The first step is simply to be aware that our children can trigger all these feelings — and know that it’s natural and okay to have these various feelings. Some parents get scared when they find themselves enraged at their child— or hating their child. Just go back to the feelings: hate is defined as intense hostility and aversion usually deriving from excessive distress, fear, shame, or a sense of injury. In other words, hate is anger on steroids. Remember, you cannot help what you feel — these feelings are built-in biological responses. The trick is to be aware of and accepting of these feelings. Then you can have the presence of mind to think about how you want to respond to what has set off these feelings.
And the second step? Once we are aware of these feelings, how do we deal with the feelings and what has set them off? Obviously, the answer to this depends on what has transpired — has your child just accomplished something exciting? Or did she hit her younger sister? Or say something to you that hurt your feelings?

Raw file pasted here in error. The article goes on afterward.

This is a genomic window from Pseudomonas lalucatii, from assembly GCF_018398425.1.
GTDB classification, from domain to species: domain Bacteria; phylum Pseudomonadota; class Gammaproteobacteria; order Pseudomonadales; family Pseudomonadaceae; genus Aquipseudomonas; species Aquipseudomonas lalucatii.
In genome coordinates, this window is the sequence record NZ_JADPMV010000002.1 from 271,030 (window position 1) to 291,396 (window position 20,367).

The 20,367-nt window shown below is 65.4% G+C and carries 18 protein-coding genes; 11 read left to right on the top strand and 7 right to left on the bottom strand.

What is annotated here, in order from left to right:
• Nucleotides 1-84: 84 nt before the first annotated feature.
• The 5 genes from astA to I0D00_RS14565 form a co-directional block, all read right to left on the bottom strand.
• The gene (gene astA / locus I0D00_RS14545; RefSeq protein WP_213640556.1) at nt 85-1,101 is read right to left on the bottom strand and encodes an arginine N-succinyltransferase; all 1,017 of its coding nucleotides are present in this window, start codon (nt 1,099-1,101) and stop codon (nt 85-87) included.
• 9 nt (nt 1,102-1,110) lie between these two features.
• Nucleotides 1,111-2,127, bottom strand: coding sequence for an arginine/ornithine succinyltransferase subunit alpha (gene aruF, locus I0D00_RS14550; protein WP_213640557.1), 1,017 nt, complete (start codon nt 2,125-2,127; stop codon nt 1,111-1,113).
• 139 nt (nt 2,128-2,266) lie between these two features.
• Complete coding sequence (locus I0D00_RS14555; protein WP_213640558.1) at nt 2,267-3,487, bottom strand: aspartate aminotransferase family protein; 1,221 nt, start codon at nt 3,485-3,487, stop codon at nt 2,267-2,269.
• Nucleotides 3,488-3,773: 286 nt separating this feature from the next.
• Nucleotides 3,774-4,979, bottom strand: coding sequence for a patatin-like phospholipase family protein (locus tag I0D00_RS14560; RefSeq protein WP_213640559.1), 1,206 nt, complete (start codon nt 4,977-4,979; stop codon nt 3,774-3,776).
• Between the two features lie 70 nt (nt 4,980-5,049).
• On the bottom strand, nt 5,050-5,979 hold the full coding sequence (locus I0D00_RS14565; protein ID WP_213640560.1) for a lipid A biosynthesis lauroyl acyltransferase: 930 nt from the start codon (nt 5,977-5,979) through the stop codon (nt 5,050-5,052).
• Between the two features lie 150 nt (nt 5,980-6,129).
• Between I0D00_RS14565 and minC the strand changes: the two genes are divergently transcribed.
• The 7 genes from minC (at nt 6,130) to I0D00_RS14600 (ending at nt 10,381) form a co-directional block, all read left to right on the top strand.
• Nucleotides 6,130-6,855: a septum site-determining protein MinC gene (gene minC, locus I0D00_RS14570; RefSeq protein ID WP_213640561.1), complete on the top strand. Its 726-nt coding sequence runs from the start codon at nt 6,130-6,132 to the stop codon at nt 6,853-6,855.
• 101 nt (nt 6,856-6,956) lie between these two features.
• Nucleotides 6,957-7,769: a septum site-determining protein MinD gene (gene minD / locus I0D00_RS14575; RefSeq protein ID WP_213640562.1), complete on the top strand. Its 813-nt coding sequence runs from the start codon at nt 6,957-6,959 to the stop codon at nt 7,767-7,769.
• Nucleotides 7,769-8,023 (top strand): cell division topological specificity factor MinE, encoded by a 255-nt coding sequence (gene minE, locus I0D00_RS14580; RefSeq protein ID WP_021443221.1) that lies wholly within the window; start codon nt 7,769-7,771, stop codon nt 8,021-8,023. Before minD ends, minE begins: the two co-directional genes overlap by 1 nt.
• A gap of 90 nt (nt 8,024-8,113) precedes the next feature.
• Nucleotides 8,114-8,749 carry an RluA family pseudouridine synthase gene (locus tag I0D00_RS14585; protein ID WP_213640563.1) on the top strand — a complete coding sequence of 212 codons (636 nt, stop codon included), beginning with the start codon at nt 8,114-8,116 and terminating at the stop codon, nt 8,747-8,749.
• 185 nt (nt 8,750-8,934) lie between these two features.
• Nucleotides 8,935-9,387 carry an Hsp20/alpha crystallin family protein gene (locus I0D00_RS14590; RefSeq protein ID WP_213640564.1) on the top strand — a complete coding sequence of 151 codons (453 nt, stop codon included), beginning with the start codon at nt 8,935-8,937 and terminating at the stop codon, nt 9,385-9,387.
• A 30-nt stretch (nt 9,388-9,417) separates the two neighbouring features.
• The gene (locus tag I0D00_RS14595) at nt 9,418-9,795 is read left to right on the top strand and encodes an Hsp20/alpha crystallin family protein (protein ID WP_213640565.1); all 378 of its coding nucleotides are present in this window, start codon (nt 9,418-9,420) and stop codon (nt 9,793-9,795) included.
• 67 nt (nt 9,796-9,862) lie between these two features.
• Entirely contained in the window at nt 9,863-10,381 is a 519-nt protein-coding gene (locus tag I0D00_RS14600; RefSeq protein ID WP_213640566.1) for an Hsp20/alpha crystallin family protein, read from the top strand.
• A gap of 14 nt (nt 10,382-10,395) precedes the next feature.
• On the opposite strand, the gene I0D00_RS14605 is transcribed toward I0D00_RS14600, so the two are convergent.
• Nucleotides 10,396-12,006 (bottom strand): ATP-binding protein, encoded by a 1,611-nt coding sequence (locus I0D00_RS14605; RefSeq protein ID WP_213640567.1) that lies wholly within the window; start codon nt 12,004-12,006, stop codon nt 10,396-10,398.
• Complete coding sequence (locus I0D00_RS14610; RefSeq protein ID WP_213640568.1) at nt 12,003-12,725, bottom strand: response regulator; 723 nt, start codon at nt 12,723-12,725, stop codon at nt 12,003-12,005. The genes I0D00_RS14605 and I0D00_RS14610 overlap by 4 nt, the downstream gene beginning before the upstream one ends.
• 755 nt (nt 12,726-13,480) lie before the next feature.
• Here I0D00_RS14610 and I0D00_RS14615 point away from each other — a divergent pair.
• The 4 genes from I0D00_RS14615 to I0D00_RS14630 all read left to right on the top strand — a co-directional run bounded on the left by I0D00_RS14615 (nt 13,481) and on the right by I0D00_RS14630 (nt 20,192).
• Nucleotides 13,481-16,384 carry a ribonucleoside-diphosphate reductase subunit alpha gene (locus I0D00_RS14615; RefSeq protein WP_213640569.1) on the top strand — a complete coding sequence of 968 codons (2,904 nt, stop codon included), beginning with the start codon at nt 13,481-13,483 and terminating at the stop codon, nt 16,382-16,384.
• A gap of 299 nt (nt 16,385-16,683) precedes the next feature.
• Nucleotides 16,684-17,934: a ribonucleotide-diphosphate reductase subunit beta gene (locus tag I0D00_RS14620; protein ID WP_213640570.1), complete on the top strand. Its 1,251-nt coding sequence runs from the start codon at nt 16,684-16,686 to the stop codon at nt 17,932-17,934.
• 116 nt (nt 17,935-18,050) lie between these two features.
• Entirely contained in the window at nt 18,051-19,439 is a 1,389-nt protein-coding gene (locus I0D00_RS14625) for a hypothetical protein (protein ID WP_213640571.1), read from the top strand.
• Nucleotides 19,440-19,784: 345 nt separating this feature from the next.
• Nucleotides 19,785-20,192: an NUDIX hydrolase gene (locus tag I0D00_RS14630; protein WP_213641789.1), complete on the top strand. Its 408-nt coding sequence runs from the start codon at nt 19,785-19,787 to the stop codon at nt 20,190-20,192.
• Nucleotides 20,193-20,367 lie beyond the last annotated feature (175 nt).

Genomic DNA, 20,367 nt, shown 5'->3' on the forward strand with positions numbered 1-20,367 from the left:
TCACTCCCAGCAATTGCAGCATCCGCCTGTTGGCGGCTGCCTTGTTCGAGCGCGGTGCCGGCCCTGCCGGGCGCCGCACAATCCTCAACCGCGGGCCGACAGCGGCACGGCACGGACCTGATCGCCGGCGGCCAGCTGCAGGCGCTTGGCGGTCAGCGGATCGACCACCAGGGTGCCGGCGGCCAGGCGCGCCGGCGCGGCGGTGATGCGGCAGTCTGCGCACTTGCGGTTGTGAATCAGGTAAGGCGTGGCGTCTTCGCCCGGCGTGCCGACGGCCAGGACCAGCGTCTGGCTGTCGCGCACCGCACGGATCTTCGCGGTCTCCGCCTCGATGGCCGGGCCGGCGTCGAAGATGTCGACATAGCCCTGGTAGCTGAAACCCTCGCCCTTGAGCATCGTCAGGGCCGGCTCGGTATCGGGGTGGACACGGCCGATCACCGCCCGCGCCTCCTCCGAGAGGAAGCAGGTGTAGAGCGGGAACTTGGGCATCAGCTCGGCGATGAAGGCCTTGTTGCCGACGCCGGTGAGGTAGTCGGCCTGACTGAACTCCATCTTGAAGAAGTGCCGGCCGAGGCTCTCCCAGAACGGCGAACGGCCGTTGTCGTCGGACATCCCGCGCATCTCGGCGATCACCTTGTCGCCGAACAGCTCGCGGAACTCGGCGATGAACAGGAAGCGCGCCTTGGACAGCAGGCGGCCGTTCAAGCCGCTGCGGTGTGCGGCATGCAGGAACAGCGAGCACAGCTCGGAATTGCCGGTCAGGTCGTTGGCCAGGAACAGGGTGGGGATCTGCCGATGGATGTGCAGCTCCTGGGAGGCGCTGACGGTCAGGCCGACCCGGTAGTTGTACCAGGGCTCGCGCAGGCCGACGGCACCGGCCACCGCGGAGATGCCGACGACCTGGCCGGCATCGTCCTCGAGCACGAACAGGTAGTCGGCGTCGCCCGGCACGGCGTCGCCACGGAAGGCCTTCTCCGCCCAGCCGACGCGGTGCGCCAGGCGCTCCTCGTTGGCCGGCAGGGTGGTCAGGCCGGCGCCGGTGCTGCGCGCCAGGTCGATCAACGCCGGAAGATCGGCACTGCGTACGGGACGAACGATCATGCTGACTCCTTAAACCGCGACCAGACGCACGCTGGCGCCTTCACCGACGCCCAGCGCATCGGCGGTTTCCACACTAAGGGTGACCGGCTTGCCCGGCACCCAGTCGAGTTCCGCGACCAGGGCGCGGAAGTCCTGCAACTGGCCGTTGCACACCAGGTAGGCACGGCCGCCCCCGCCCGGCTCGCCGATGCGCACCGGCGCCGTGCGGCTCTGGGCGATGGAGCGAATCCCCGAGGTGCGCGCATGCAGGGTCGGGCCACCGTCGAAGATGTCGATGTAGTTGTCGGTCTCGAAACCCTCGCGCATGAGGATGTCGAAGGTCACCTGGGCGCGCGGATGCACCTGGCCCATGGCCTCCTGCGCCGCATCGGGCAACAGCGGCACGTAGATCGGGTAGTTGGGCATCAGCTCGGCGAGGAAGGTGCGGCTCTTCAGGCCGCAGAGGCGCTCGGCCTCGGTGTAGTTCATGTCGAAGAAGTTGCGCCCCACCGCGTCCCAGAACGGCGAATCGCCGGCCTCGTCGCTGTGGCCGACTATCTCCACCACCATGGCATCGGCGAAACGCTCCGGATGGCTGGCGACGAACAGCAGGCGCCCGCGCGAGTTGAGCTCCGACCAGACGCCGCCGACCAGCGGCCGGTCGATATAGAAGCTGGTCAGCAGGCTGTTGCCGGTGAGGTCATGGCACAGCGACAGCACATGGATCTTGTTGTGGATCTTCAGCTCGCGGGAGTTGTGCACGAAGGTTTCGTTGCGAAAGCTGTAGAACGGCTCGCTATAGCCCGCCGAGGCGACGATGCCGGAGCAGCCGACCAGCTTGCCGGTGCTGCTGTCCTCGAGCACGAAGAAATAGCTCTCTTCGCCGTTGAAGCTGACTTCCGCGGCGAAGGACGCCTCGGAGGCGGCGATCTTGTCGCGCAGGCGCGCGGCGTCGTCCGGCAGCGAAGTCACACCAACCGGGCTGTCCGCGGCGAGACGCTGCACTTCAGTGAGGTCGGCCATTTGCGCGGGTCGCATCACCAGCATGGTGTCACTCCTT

Step two involves words instead of action — unless of course you have to take action immediately to protect someone or some object from getting hurt. Words instead of actions — or “stop, look, and listen.” Count to three – or count to ten. Whatever works to help us as parents process what is happening and what feelings are involved. Certainly, one tries not to use physical punishment, for the reasons we discussed in What Babies Say Before They Can Talk.
What Feelings Do Toddlers In Particular Stir Up?
Toddlers can certainly elicit joy and excitement in their parents, as they can accomplish more and more. That’s the easy part.
However, toddlers are especially adept at eliciting distress, anger, and fear in their parents. How, and why?